Humberside Police Authority meets for final time 'but leaves superb legacy'
IT WAS the end of an era.
After 16 years, the members of Humberside Police Authority have met for the final time.
At 10am yesterday, they gathered at Pacific Exchange in Hull for the authority's last meeting before it is abolished and replaced by an elected police and crime commissioner.
Despite chairwoman Ros Taylor saying the meeting would be "business as usual", many members used the meeting as a chance to reflect on the authority's work.
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Mrs Taylor said: "I recently saw police authorities have been described as being unrecognised but effective and how absolutely true.
"For years, we have very quietly been doing our job, talking to communities, listening to communities, and acting as that essential bridge between the police and the community.
"I don't mind being unrecognised, as long as we are effective and I am totally assured that we have been."
The authority will be abolished on November 22, a week after the elections for police and crime commissioner take place.
Seven candidates are standing for the £75,000-a-year role.
At yesterday's meeting, Humberside Police Chief Constable Tim Hollis thanked the authority for its work in driving down crime across the region and ensuring the force's budget is balanced.
He was appointed months after the authority refused to support the Home Secretary's request to suspend former Chief Constable David Westwood in the wake of the Bichard report into the Soham murders.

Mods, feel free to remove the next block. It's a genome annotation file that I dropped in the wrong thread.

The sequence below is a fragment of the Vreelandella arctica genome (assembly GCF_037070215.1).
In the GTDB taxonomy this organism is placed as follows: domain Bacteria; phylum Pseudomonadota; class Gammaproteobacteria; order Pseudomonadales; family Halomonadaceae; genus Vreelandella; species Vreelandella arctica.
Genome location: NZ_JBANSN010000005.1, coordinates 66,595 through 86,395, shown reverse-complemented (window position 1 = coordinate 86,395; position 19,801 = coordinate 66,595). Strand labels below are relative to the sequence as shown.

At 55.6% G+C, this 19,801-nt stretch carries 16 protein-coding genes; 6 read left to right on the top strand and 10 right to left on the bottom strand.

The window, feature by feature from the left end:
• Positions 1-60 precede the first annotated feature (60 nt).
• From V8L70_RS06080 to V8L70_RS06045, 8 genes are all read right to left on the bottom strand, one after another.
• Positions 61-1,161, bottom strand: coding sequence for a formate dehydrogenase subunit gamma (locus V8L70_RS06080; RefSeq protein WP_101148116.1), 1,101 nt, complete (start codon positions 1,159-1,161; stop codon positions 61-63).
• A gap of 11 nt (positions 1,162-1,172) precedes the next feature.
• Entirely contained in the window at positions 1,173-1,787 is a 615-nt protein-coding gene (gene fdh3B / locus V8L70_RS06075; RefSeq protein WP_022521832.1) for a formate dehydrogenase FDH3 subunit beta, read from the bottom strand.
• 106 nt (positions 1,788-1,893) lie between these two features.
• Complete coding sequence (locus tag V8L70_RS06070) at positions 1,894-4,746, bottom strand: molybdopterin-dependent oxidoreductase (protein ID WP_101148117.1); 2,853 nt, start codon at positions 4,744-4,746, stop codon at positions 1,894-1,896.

Mr Hollis said: "I find myself in a strange position, being the bridge between what was and what is to come. As a chief, I have never felt the police authority has been anonymous or irrelevant to the public.
"The circumstances I arrived in, when the police authority stood up to the Home Secretary, were anything but low-key and anonymous.
"The force has been through some challenging times and its reputation was a bit rocky. Now, it regularly punches above its weight and I would like to thank the authority for its support and contribution to policing in Humberside.
"We have been through some significant challenges and the police authority has thrown down the gauntlet to me and my team but I think we have been successful."
Figures presented to the meeting showed crime had fallen across the Humberside force area by more than 50 per cent since 2003.
David Rudd, an East Riding councillor who has been on the authority for eight years, said the force had made huge improvements.
"I think we have left an absolutely superb legacy for the commissioner. There have been massive changes for the better," he said.
Several members also used the meeting to express concerns about the incoming role of commissioner.
Independent member George Southern said: "Not only has crime fallen over the last ten years but satisfaction and confidence have grown significantly.
"I think the performance of the force is unmatched by any other comparable performance in the public sector. I can't think of any other organisations that have delivered improved performance, year after year, for ten years.
"I think it is a terrible shame that the most key service that is offered to our communities, the protection of their person and property, is going to be subjected to political interference.
"I only hope our worst fears for the police service are not going to be realised but I fear they might."
Mr Hollis said: "A critical relationship will be that between the chief constable and the commissioner.
"They have a huge challenge building on the work that has been done around this table and that is a real concern."